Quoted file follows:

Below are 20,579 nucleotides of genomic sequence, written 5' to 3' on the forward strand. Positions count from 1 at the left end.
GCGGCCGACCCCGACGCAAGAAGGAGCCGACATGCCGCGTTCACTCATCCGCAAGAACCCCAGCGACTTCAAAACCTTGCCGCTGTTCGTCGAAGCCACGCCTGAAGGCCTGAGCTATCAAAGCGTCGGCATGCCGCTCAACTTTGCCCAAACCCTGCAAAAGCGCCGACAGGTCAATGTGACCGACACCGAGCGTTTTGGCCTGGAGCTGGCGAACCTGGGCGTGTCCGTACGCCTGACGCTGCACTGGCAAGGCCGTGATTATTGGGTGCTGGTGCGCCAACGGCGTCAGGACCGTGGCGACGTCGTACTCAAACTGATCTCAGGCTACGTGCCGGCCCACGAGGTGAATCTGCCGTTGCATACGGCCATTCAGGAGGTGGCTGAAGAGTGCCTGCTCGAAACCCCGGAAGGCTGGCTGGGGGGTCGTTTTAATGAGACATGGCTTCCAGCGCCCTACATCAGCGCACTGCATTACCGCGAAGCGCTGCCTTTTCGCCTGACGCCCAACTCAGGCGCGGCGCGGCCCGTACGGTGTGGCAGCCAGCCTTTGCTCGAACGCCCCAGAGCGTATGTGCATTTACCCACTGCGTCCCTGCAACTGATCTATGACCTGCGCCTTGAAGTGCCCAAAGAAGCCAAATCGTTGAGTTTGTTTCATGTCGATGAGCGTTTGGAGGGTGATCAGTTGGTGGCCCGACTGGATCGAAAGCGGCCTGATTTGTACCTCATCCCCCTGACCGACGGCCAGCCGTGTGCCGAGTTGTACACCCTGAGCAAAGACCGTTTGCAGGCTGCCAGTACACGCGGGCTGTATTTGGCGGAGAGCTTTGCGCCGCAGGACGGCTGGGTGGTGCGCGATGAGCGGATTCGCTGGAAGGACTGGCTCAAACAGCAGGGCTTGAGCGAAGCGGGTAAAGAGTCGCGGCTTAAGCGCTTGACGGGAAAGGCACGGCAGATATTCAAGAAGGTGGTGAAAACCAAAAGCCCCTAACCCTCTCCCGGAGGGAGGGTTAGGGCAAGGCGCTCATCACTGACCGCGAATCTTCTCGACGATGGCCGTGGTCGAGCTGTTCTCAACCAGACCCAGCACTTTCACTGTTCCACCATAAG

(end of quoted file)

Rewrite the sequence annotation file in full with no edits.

Below are 20,579 nucleotides of genomic sequence, written 5' to 3' on the forward strand. Positions count from 1 at the left end.
GCGGCCGACCCCGACGCAAGAAGGAGCCGACATGCCGCGTTCACTCATCCGCAAGAACCCCAGCGACTTCAAAACCTTGCCGCTGTTCGTCGAAGCCACGCCTGAAGGCCTGAGCTATCAAAGCGTCGGCATGCCGCTCAACTTTGCCCAAACCCTGCAAAAGCGCCGACAGGTCAATGTGACCGACACCGAGCGTTTTGGCCTGGAGCTGGCGAACCTGGGCGTGTCCGTACGCCTGACGCTGCACTGGCAAGGCCGTGATTATTGGGTGCTGGTGCGCCAACGGCGTCAGGACCGTGGCGACGTCGTACTCAAACTGATCTCAGGCTACGTGCCGGCCCACGAGGTGAATCTGCCGTTGCATACGGCCATTCAGGAGGTGGCTGAAGAGTGCCTGCTCGAAACCCCGGAAGGCTGGCTGGGGGGTCGTTTTAATGAGACATGGCTTCCAGCGCCCTACATCAGCGCACTGCATTACCGCGAAGCGCTGCCTTTTCGCCTGACGCCCAACTCAGGCGCGGCGCGGCCCGTACGGTGTGGCAGCCAGCCTTTGCTCGAACGCCCCAGAGCGTATGTGCATTTACCCACTGCGTCCCTGCAACTGATCTATGACCTGCGCCTTGAAGTGCCCAAAGAAGCCAAATCGTTGAGTTTGTTTCATGTCGATGAGCGTTTGGAGGGTGATCAGTTGGTGGCCCGACTGGATCGAAAGCGGCCTGATTTGTACCTCATCCCCCTGACCGACGGCCAGCCGTGTGCCGAGTTGTACACCCTGAGCAAAGACCGTTTGCAGGCTGCCAGTACACGCGGGCTGTATTTGGCGGAGAGCTTTGCGCCGCAGGACGGCTGGGTGGTGCGCGATGAGCGGATTCGCTGGAAGGACTGGCTCAAACAGCAGGGCTTGAGCGAAGCGGGTAAAGAGTCGCGGCTTAAGCGCTTGACGGGAAAGGCACGGCAGATATTCAAGAAGGTGGTGAAAACCAAAAGCCCCTAACCCTCTCCCGGAGGGAGGGTTAGGGCAAGGCGCTCATCACTGACCGCGAATCTTCTCGACGATGGCCGTGGTCGAGCTGTTCTCAACCAGACCCAGCACTTTCACTGTTCCACCATAAG